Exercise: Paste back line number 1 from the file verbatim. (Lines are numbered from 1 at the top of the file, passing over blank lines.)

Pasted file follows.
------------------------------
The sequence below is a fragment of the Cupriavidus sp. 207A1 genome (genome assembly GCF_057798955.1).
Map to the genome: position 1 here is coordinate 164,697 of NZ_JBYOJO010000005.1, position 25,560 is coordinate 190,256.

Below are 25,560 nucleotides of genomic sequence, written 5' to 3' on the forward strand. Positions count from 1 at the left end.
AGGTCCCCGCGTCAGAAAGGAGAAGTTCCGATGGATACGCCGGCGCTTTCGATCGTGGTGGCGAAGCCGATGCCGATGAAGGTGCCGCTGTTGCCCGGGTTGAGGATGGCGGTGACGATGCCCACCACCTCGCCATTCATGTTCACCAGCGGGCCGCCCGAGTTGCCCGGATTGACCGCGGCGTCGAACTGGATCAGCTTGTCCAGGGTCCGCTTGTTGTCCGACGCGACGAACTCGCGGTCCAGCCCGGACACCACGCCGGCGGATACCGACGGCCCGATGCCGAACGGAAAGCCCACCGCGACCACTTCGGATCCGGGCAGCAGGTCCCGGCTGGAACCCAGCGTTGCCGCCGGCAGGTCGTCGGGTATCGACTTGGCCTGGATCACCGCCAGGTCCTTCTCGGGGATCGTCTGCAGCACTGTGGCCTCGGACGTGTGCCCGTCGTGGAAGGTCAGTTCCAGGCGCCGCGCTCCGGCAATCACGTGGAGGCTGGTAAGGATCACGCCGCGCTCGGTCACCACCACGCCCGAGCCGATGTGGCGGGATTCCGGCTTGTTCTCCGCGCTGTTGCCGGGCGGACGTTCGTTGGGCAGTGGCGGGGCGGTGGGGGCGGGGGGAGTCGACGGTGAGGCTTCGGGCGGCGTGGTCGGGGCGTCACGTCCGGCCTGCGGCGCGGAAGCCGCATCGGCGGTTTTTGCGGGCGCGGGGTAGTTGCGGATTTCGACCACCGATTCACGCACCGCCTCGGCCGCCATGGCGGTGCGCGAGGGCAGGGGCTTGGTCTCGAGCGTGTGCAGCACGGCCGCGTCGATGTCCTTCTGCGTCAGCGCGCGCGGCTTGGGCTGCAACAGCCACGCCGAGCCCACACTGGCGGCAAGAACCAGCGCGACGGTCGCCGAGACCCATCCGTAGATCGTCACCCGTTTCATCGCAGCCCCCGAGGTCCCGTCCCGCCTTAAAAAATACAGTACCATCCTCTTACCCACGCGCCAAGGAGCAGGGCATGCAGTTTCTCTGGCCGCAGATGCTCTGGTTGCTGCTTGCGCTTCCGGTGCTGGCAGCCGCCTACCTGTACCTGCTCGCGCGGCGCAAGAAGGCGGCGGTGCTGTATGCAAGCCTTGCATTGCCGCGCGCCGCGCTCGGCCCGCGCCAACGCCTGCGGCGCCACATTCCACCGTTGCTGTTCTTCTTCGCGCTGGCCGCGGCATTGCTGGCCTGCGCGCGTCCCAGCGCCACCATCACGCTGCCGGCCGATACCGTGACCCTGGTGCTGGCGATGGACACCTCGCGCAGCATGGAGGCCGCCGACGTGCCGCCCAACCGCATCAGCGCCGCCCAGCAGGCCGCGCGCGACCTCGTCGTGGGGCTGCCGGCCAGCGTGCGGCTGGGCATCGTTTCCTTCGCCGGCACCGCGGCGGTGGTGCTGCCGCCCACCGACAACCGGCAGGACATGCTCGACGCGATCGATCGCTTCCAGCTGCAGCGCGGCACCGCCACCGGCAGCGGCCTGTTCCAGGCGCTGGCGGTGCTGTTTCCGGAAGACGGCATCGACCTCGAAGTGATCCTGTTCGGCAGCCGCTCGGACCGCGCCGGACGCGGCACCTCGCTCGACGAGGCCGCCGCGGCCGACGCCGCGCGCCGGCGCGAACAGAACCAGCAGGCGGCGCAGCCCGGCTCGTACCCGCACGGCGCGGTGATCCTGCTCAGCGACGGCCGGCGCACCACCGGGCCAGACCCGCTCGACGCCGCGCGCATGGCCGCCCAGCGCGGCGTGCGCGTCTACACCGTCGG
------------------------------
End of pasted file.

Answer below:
The sequence below is a fragment of the Cupriavidus sp. 207A1 genome (genome assembly GCF_057798955.1).